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    Can someone explain to me how the format/encoding for digital links has changed over the life of (say) Red Book format? In the "good ole days" of early CD players, using digital coax links between transport and DAC, there were ways of measuring the number of errors that the DAC had to resolve, clearly indicating that less than 100% transmission of the digital signal still resulted in an acceptable audio output. What's changed that its an all or nothing now?

    Al
     
  7. BDCSTENG GARETH

    BDCSTENG GARETH
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    What this is about concerns propication errors, not read errors.

    1's and 0's into a cable = 1's and 0's out! no question. There is a no-mans land where the "digital eye" gets smaller than the specified noise and jitter closure for the format. At this point you get catastrophic failure i.e. sky TV when it rains, poorly terminated cable (plug hanging off, not cheap)

    Errors from in the process of reading/recovering data from a CD is another matter entirely.

    Gareth.
     
  8. CDphobe

    CDphobe
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    Thanks for the additional info Gareth, but that still doesn't explain how, on a repeatable basis, the volume of errors being corrected for a disk could change depending on the cable used between the transport and DAC? Is it possible for noise on a cable to result in a 0 being "changed" to a 0.something over the transmission period through external influence, hence resulting in a correction being noted?

    Al
     
  9. BDCSTENG GARETH

    BDCSTENG GARETH
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    What equipment were you testing with?

    Im not too hot on CD technology, Im a tape person myself...(when it comes to knowing how the whole thing works).

    I cannot stress enough the theory behind the stucture of sending 1's and 0's down a cable, and measuring the jitter and noise.

    I cannot explain something which I have no evidence of infront of me!

    Thats not a get-out, but I'd be interested in some more information.

    Ive had a thought...

    Im going to get a cheap cable, and an expensive cable (loan from richer maybe) and do some stress tests... HF, LF, ramps etc.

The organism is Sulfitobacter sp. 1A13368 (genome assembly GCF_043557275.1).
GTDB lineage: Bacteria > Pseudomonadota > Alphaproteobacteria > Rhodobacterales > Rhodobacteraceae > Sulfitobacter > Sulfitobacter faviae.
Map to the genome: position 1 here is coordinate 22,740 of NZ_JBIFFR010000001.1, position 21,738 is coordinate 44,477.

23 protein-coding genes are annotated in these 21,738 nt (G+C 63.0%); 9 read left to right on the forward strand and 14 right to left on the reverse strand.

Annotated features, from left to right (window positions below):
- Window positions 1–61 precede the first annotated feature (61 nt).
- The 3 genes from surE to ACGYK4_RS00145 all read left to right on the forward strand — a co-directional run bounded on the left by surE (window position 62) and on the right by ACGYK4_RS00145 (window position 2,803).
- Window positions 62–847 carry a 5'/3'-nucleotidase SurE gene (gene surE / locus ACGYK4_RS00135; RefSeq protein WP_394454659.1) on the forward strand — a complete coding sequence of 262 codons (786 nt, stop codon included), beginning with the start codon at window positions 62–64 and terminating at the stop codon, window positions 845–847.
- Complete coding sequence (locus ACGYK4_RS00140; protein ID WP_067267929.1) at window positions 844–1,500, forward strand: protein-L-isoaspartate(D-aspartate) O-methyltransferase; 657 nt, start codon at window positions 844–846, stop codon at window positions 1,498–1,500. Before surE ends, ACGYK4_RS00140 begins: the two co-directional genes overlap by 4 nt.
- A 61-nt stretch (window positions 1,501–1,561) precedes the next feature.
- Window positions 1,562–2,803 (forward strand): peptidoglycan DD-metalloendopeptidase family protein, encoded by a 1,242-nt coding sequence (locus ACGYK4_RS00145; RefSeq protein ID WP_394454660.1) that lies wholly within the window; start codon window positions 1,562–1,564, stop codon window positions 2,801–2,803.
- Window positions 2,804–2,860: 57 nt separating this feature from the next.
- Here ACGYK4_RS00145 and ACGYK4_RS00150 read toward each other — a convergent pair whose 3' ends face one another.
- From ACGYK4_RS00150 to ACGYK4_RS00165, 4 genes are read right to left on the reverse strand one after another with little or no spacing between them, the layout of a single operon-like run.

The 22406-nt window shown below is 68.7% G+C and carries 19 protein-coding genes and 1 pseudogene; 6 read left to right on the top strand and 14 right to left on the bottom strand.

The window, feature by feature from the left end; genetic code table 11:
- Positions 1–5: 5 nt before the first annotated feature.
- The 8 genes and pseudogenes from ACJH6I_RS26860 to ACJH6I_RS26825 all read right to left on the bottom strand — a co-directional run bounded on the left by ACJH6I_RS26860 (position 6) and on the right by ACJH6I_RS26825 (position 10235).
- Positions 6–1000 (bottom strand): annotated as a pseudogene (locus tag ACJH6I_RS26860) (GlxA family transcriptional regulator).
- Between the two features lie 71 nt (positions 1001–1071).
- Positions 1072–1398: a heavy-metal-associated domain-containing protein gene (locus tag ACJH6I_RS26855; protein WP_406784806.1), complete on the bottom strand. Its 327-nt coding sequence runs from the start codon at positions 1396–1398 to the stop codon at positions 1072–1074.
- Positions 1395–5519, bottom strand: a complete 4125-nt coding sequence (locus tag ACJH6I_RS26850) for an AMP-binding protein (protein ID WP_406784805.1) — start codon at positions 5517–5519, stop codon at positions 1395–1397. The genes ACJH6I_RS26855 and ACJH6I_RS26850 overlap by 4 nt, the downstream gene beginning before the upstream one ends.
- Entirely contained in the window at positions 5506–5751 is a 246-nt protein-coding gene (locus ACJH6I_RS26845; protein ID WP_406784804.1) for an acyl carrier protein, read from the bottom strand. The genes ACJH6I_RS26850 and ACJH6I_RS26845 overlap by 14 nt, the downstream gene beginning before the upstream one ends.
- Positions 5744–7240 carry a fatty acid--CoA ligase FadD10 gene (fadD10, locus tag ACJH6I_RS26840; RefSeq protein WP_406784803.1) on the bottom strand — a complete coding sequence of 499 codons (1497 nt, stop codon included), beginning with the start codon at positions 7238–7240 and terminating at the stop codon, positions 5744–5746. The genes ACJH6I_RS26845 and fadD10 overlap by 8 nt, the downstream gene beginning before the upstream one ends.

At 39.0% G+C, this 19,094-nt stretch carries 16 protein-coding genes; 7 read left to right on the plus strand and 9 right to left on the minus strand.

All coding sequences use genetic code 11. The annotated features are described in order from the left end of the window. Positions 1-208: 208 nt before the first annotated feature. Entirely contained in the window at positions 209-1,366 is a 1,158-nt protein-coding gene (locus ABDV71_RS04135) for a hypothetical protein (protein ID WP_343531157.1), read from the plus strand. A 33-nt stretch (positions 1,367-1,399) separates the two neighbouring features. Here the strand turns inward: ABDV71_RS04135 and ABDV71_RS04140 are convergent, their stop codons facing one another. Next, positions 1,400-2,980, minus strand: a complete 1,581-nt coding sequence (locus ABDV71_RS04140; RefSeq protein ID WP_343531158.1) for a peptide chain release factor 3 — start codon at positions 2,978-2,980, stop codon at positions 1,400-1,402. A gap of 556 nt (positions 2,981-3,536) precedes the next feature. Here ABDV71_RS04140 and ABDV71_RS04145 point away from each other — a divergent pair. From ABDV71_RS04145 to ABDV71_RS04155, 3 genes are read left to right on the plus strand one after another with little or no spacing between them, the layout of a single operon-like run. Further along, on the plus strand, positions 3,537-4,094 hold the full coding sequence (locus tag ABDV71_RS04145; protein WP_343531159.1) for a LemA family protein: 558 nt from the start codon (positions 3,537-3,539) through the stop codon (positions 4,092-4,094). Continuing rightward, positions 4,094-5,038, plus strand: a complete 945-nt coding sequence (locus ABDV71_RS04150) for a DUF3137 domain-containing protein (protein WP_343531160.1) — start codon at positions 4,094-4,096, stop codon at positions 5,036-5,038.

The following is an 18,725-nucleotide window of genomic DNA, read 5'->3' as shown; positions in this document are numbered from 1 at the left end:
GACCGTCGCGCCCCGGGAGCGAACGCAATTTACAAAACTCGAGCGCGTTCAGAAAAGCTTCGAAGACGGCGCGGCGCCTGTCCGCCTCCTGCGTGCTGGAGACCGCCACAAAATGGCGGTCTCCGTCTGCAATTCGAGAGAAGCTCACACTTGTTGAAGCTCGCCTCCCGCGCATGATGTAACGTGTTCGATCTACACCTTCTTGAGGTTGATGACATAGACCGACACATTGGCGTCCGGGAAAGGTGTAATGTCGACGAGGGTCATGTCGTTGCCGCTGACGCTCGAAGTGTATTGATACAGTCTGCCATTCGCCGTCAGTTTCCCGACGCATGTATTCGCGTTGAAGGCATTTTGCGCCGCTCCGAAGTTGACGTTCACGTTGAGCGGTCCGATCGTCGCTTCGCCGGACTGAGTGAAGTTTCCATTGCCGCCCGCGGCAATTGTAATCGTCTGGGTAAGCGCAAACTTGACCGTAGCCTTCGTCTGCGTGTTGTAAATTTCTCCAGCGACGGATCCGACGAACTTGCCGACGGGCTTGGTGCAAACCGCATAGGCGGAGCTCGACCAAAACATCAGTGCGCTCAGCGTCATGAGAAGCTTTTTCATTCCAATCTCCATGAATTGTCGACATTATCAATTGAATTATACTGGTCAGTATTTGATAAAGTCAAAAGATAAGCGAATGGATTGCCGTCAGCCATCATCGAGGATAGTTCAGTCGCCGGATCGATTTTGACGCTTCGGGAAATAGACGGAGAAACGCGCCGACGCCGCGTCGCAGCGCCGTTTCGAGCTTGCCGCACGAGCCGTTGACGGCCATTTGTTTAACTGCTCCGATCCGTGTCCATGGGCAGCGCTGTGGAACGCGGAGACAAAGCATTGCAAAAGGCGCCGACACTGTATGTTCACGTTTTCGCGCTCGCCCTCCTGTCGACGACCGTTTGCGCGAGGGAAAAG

I have equipment here with me at work (yes Im working on a weekend :boring: ) and I could run high bandwidth data from a test generator to a test set and plug different cables in between and verify the results.

    Maybe if this works really well, we can sit back and chew the cud over the results of the readings?

    Its easier for me to run video here, but as its 75ohm, should hold up to the critics. Available to me here, I have everything upto, and including full bandwidth HD SDI.

    Just a thought.
     
  10. CDphobe

    CDphobe
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    Sounds like an interesting possibility if you can manage it Gareth, but I suspect any discussion of the results would go WAY over my head! I'm a simple vinyl man meself :rotfl:

    As to the previous kit, it was an early "high end" CD player, launched late 80s as I recall, which had both the standard transport and DAC of the era, but also had an additional (optional) box that connected to the DAC to show number of errors corrected and number of uncorrected errors, I've a sneaky feeling it was made by Cambridge or someone similar (not the current Cambridge Audio group). Hardly a highly scientific piece of test kit, but I worked at the time in a shop that had one to show how wrong the old "indestuctable" claims were for CDs and how even a thumbprint on the surface caused disk read errors. As a curious young chappy I played around checking other bits and pieces and checked different cables transport to DAC. And as you'd expect, some of the new "digital link" cables that were just being produced at huge expense were faring no better than much cheaper fare, but there were a couple of cables that really caused error rates (correctable errors accroding to the display) to rise. Could have been REALLY awful cables, but even so the results were repeatable.